Who was the greatest British admiral of the Napoleonic Era? Horatio Nelson? Perhaps. But, great as Nelson was, a very strong case could be made that Sir Sidney Smith was at least his equal. His exploits were every bit as daring as those of Nelson, and in some ways he accomplished even more. But Nelson got the "good press" and Smith did not, and does not even today.
In 1793, during the retreat from Toulon, Smith destroyed more French ships than had been destroyed in any British fleet action prior to that. Yet, he was blamed by Nelson and Collingwood (neither of whom were there) for not destroying more.
The first person to defeat Napoleon on land-head-to-head-was not Wellington; it was Smith at the Battle of Acre. Everyone knows about Nelson at Trafalgar; but few people realize that there would have been no Trafalgar if Smith had not stopped Napoleon in the Mideast.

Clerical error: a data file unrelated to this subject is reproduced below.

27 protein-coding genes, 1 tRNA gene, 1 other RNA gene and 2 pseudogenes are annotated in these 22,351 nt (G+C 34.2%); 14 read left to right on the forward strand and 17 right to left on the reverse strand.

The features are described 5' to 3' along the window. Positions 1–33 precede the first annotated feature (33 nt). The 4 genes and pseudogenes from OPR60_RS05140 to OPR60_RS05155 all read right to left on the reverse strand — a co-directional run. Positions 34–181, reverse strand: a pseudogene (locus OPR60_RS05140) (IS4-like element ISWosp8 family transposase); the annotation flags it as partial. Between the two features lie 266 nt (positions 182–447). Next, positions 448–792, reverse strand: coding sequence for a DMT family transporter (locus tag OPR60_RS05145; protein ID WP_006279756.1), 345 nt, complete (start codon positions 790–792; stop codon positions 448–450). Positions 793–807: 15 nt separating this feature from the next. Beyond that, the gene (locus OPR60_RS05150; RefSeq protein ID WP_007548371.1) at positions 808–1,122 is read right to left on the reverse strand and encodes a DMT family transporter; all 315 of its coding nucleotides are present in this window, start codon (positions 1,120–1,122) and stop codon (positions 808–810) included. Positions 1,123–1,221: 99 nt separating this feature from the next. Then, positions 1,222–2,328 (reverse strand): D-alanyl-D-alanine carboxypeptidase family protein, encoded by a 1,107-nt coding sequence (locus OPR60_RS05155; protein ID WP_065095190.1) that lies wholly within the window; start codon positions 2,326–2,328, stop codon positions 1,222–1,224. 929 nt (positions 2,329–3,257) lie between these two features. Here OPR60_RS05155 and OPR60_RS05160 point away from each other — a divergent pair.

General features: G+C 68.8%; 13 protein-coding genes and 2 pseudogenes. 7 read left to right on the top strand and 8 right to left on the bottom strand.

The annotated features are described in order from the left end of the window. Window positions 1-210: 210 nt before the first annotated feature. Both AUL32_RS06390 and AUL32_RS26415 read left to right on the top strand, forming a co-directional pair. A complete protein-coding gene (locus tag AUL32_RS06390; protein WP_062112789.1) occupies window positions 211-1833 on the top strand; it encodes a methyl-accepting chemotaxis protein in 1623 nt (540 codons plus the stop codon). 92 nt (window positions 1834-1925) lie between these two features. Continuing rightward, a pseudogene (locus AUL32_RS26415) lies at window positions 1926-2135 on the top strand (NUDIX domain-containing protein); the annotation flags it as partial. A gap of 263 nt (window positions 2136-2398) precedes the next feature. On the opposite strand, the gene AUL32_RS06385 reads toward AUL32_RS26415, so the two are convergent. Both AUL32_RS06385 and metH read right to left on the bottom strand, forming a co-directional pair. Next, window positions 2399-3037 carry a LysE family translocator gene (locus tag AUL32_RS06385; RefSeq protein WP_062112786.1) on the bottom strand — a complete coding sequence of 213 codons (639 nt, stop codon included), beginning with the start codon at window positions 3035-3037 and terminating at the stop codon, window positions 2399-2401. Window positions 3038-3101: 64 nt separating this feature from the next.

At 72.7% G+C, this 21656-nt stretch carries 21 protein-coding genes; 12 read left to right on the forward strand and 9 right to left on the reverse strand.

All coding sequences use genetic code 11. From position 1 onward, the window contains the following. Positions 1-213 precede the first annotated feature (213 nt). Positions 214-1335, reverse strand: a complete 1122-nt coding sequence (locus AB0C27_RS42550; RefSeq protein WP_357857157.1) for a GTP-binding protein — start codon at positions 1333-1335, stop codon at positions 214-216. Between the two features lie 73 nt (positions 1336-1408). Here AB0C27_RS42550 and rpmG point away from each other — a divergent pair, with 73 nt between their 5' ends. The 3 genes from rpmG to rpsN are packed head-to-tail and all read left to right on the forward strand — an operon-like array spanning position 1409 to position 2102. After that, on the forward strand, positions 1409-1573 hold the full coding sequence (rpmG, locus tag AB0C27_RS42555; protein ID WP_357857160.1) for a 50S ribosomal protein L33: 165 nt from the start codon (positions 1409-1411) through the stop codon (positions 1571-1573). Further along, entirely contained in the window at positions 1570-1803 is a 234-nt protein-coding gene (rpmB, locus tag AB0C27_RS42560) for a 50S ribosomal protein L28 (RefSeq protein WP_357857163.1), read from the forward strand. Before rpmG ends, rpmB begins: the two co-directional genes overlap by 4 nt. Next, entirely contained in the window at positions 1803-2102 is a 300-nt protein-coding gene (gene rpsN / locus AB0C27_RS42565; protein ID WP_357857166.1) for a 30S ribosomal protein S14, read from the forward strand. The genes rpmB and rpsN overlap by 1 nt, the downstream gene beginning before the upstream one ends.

In 1839, Edward Howard, a writing colleague of Frederick Marryat, wrote the first of two seminal biographies that have appeared of Sir Sidney Smith. It was the only one seen and approved by Smith prior to his death. This valuable source document is reprinted in it's entirety.
Author: Edward Howard
Title: The Memoirs of Sir Sidney Smith (aka Memoirs of Admiral Sir Sidney Smith, K. C. B.)
First Published by: R. Bentley